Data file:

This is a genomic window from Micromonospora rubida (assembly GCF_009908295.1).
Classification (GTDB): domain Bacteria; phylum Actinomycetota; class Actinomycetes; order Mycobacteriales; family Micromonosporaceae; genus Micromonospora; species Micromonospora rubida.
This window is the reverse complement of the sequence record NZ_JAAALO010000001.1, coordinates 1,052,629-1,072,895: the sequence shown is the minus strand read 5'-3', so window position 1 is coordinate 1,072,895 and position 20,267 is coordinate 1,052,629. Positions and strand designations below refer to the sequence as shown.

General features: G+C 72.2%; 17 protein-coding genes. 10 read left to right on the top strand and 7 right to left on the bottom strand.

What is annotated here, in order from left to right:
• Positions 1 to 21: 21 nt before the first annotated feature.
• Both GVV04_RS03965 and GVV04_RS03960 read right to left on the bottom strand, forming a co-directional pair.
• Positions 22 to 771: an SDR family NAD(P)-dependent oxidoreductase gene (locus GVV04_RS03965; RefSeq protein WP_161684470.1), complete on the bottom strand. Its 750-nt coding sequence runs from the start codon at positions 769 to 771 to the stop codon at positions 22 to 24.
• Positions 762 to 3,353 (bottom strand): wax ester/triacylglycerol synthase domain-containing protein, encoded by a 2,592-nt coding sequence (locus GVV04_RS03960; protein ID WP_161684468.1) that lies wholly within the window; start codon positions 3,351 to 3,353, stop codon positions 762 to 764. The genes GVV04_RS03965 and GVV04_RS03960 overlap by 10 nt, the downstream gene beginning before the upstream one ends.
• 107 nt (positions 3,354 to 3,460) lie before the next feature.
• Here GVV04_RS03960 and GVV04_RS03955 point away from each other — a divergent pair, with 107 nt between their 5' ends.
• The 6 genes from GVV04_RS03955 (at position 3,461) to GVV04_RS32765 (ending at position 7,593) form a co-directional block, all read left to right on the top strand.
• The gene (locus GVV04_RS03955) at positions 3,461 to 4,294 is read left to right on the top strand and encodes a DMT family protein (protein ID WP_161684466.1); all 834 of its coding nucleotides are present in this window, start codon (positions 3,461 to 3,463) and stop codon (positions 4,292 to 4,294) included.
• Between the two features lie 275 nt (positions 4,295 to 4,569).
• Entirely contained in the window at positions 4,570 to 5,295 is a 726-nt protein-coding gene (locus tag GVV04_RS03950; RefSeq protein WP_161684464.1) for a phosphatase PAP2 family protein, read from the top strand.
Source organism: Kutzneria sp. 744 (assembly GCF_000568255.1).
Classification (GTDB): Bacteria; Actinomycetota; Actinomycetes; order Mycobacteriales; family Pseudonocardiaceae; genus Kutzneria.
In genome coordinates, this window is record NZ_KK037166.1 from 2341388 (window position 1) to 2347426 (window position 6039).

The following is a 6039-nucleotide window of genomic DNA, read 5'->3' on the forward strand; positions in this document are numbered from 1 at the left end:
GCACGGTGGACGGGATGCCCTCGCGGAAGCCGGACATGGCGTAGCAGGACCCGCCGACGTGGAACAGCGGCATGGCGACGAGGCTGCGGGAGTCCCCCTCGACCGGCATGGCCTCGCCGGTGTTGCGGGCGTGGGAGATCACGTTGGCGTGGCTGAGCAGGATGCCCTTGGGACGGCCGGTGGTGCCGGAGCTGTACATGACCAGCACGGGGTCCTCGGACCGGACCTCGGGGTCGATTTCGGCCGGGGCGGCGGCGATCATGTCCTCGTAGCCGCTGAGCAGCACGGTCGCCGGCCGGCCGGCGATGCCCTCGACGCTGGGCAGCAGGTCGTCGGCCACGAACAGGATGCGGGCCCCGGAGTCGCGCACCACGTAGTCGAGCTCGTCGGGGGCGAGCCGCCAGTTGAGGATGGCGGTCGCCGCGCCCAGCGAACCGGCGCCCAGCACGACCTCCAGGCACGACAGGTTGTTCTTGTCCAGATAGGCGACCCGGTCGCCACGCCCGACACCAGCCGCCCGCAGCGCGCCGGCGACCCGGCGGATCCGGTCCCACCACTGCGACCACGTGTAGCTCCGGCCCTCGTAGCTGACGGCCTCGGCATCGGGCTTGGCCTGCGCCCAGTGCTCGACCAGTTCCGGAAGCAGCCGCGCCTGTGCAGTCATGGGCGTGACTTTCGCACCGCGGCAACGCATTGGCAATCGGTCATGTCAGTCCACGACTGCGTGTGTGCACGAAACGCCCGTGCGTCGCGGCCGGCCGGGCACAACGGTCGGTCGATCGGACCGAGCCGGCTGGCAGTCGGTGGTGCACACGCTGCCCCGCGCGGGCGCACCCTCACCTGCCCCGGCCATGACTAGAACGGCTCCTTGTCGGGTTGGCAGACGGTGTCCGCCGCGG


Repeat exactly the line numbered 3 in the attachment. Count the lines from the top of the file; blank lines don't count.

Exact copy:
This window is the reverse complement of the sequence record NZ_JAAALO010000001.1, coordinates 1,052,629-1,072,895: the sequence shown is the minus strand read 5'-3', so window position 1 is coordinate 1,072,895 and position 20,267 is coordinate 1,052,629. Positions and strand designations below refer to the sequence as shown.